When “Generation War” aired on German television last year under the title “Our Mothers, Our Fathers,” the three-night miniseries had people across the country arguing its merits, both artistic and political. Though the World War II drama, now repackaged for U.S. theaters as a two-part film, averaged more than 7 million viewers each night, not everyone loved it. Some critics found fault with the story’s relegation of Nazis to a background role and its focus on ordinary, or at least, racially tolerant Germans.
The essence of the complaints was that it let a dying generation off too easily — specifically, the generation that built and fought for the Third Reich. Crafting a story around the fates of five 20-year-old best friends from Berlin, none of whom is a Nazi, and one of whom is a Jew, is a convenient fiction, some said.
In truth, however, “Generation War” is no more convenient than any number of American World War II dramas that do exactly the opposite and demonize all Germans by turning every one, without nuance, into a frothing-at-the-mouth stormtrooper. Isn’t making monsters out of people just as bad as trying to find the human heart that beats in the breast of the criminal?
“Generation War” has mixed success in explaining the atrocities that were committed. The films are highly entertaining and highly disturbing, in the latter case for both the right and the wrong reasons. While admirably delineating moral decay, which eats away at one character like a virus, the movies never really get at the seed of evil.
And maybe that never can be explained. When the film opens, sin is already in full flower.
Covering a period of about four years, from the summer of 1941 until just after German capitulation in 1945, “Generation War” is narrated by Wilhelm Winter (Volker Bruch), a young and honorable army officer who is heading for the Eastern Front with his younger brother Friedhelm (Tom Schilling), a bookish and cynical enlisted man. Joining them is Charlotte (Mirian Stein), an idealistic army nurse with an as-yet-unrequited love for Wilhelm. Their pals Viktor (Ludwig Trepte), a Jewish tailor, and his Christian girlfriend, Greta (Katharina Schüttler), an aspiring singer, stay behind. With the exception of Viktor, who can read the writing on the wall, all of these young people think the war will be over by Christmas, and everything will return to normal.
The story, which gives the lie to that naive view, jumps between three fronts: the war in the trenches, the military hospitals just behind them and civilian life. Though director Philipp Kadelbach occasionally leans a little heavily on cliche — I could have done with less agonized wailing every time the camera cuts to Charlotte’s infirmary — “Generation War” looks and sounds great. The performances are believably gritty, and the story, if soap operatic at times, is never less than engrossing.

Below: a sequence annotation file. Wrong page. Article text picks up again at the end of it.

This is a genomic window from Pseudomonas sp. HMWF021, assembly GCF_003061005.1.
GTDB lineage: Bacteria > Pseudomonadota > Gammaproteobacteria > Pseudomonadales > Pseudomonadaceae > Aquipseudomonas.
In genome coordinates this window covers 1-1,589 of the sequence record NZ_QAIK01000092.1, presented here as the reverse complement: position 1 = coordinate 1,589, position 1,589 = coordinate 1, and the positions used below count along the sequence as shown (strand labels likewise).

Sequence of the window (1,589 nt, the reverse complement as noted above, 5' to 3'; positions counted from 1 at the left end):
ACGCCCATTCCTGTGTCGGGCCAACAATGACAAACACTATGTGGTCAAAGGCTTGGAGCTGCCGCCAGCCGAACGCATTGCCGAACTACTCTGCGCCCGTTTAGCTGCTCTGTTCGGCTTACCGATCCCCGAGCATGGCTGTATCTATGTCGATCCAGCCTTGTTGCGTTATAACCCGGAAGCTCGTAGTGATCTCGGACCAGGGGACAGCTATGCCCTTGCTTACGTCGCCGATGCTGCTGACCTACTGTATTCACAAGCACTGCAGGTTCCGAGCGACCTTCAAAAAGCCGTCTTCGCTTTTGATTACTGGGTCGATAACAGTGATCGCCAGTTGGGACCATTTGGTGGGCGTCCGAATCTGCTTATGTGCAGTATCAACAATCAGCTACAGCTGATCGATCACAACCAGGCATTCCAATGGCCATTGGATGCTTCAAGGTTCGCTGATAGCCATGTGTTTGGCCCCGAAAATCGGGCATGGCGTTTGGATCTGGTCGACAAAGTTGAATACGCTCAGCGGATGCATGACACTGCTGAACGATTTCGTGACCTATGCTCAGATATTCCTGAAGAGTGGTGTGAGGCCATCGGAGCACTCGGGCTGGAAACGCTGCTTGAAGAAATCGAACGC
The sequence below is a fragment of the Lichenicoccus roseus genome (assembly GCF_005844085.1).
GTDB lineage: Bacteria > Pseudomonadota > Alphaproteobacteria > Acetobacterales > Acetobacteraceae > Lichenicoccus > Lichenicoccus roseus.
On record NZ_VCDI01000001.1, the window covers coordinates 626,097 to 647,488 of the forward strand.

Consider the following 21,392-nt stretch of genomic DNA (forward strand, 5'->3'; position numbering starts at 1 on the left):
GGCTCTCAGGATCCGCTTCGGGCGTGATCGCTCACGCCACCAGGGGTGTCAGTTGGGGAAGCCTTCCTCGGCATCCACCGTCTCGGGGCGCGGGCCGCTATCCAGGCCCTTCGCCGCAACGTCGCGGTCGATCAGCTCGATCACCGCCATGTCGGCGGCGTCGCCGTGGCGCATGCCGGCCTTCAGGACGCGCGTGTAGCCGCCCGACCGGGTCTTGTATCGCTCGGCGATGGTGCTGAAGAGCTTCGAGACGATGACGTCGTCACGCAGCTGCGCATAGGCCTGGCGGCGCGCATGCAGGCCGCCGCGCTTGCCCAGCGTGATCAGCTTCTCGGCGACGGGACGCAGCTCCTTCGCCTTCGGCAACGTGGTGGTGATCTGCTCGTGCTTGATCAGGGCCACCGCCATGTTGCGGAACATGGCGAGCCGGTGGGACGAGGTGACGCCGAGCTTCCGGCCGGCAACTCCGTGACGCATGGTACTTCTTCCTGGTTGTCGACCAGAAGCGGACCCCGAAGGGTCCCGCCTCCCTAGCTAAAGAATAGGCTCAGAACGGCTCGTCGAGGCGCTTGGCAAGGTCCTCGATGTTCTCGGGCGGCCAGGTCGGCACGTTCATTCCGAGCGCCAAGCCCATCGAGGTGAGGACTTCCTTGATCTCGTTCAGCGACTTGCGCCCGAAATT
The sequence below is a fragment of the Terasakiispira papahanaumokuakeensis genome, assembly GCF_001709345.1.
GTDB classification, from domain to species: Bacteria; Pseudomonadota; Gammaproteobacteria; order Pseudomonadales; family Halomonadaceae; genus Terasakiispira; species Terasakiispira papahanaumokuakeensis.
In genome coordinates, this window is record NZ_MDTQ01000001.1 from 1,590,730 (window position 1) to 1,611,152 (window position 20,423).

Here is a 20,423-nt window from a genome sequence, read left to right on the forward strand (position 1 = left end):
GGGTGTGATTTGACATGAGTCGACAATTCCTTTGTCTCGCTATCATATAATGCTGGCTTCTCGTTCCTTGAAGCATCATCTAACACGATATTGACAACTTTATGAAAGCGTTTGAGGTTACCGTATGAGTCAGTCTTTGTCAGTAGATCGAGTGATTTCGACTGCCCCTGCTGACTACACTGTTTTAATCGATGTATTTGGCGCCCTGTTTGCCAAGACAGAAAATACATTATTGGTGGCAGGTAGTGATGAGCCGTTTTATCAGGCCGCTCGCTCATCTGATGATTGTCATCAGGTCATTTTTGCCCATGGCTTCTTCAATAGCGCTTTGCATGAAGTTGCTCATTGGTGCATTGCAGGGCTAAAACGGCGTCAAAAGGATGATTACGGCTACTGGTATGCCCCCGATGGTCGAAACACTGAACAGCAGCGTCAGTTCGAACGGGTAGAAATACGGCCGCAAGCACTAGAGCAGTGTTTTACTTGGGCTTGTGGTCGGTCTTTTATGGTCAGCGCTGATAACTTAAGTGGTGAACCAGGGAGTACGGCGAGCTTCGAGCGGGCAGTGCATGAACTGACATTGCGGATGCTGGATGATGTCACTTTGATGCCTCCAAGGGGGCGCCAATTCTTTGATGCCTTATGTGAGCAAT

Moral compromises lie like mines in the paths of all participants. Wilhelm is forced, against his principles, to shoot a captured Russian officer because of the Nazi policy of executing Communist officers. Greta begins sleeping with an SS officer (Mark Waschke) in order to try to obtain safe-passage documents for Viktor. And Charlotte, somewhat ambivalent, rats out a Russian Jew (Christiane Paul) who has been volunteering in her field hospital, and whom she has befriended. Even Viktor finds himself facing an impossible decision as he contemplates fleeing to America but leaving his parents behind.
“Generation War” nicely apportions screen time to each of these story lines. It also spreads the guilt around: Members of the Polish resistance are portrayed as vicious anti-Semites when they discover that Viktor, who had escaped an Auschwitz-bound train, is Jewish. Later, Russian troops are shown to be barbaric rapists. Each of these caricatures, while supported by some historical evidence, has been criticized by viewers. In fairness, “Generation War’s” extremes make for better drama than subtly shaded storytelling.
Friedhelm’s evolution is the most fascinating thread. Cowardly at first, he morphs with cogent psychological complexity from a pacifist into a killing machine, or maybe a survival machine. Late in the second film, when Friedhelm shoots a fleeing child in the back without compunction, he appears to be doing it only to save himself, though he also, at one point, saves Viktor. (Preposterously, all five characters keep crossing paths, as if all of Eastern Europe were no bigger than a park in Berlin.)
At that point, Friedhelm appears as lost, in his soul, as Christopher Walken’s suicidal character in “The Deer Hunter.” The gun in his hand may be pointed at others, but he’s just as doomed by it.
Greta, for her part, is eventually imprisoned for making defeatist comments about the war effort. Her damnation for being a fallen woman, and Friedhelm’s, for moral opportunism, seem the harshest punishment, cinematically speaking. In that sense, the movie’s version of history isn’t all that newfangled or revisionist after all. It’s as retrograde — if also as perversely intoxicating — as an old Hollywood melodrama.
Unrated. At Landmark’s E Street Cinema. Contains violence, sex, crude language and lots of smoking. In German, Russian and Polish with subtitles. Part 1 is 131 minutes; Part 2 is 148 minutes.